When I travel throughout Upstate New York, I routinely visit businesses — some of which had been founded near the dawn of the Industrial Revolution.
In Herkimer County, Remington Arms is one of those institutions. Remington is the nation’s oldest gunmaker and has manufactured its product in Ilion for nearly 200 years. It is the largest U.S. manufacturer of shotguns and rifles — the only American company to produce both firearms and ammunition domestically.
But legislators in Albany are considering a new law that could jeopardize jobs at Remington’s plant and increase costs on consumers.
Each year, it is more difficult for businesses in New York state to survive: growing taxes, increased regulations, high energy costs, and the list goes on. Look around your cities, towns and villages and think about the industry that once thrived here. Over-legislating has given many a business good reason to relocate elsewhere. That means fewer jobs for our residents, and it eliminates the positive economic impact good companies have on our communities.
That would be the case if the state Legislature passes a law to implement “microstamping” in New York. Microstamping is a patented, sole-source concept that would micro-laser engrave the firearm’s make, model and serial number on the tip of a gun’s firing pin. In theory, that information would then be imprinted on to the discharged cartridge casing when the gun was fired. Proponents of the law say it would help law enforcement solve gun crimes.
But there are many flaws with this idea. Among them:
The concept is unproven. Research, including a study by the National Academy of Sciences, shows that microstamping doesn’t function reliably. The shallow markings on tip of the firing pin could be easily removed in mere seconds with an object as simple as a nail file. And, criminals could easily and quickly remove the marked firing pins inside the gun with widely available unmarked spare parts. Studies have concluded that states should not mandate microstamping for implementation because the concept has not been perfected to the point that it is dependable, and at times the microstamped characters were not clear enough to be read.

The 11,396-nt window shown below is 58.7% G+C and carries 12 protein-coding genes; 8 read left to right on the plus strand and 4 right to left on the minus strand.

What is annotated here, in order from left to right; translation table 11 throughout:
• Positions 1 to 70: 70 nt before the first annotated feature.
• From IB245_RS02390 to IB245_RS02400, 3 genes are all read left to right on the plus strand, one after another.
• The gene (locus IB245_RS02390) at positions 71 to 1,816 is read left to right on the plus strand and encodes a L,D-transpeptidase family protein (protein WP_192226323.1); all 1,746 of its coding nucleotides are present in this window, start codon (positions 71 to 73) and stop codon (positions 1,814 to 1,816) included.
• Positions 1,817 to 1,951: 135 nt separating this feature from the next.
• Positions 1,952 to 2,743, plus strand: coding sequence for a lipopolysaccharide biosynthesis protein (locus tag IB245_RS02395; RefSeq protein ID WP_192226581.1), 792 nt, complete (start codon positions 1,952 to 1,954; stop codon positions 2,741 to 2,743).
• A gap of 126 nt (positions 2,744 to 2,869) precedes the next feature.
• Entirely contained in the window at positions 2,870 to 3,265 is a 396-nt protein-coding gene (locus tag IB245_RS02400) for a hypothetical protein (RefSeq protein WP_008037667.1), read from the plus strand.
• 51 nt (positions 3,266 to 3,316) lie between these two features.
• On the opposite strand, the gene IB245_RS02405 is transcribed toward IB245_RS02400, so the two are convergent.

It causes increased costs and burdens on manufacturers and consumers. Companies such as Remington Arms would need to invest considerable funds toward implementing a questionable patented sole-source “technology” that experts have demonstrated will not reliably produce results that would aid law enforcement. In fact, forensic firearms examiners who work with ballistics evidence recovered at crime scenes have expressed concern that microstamping could interfere with their ability to successfully examine ballistic evidence. The professional association of firearms examiners has called for further study of microstamping.
The costs associated with this are an unnecessary burden to put on manufacturers, law-abiding gun owners, and taxpayers.
The complexities involved and the costs associated with microstamping, according to the National Shooting Sports Foundation, could easily exceed $200 per firearm. Hunters, sportsmen, pistol license holders could all expect to pay perhaps at least $200 more for a firearm.
But it is not only manufacturers and law abiding gun owners who would shoulder increased costs if Albany mandates microstamping, taxpayers in our state will also be forced to pay for increased cost to for the state’s crime labs to purchase expensive scanning electron microscopes required to attempt to read the faint and oftentimes illegible markings, as well as specialized bar and gear code readers to read the contemplated secondary microstamped markings. Interestingly, the patents for the bar and gear codes are held by the same company that holds the microstamping patents. Given New York’s current budget crisis, taxpayers can ill-afford to purchase an unproven and unreliable technology.
I support gun owners’ rights and those of manufacturers, like Remington Arms. We shouldn’t pass laws that would completely redesign the manufacturing process in New York state — unless we want to see manufacturers shutter their plants and their employees in unemployment lines.
Criminals who purchase guns on the street won’t be deterred by this legislative effort. But it will hurt gun manufacturers, law abiding gun owners, and the taxpayer.
Let’s not push more industry out of New York based on flawed technology. We can’t afford it.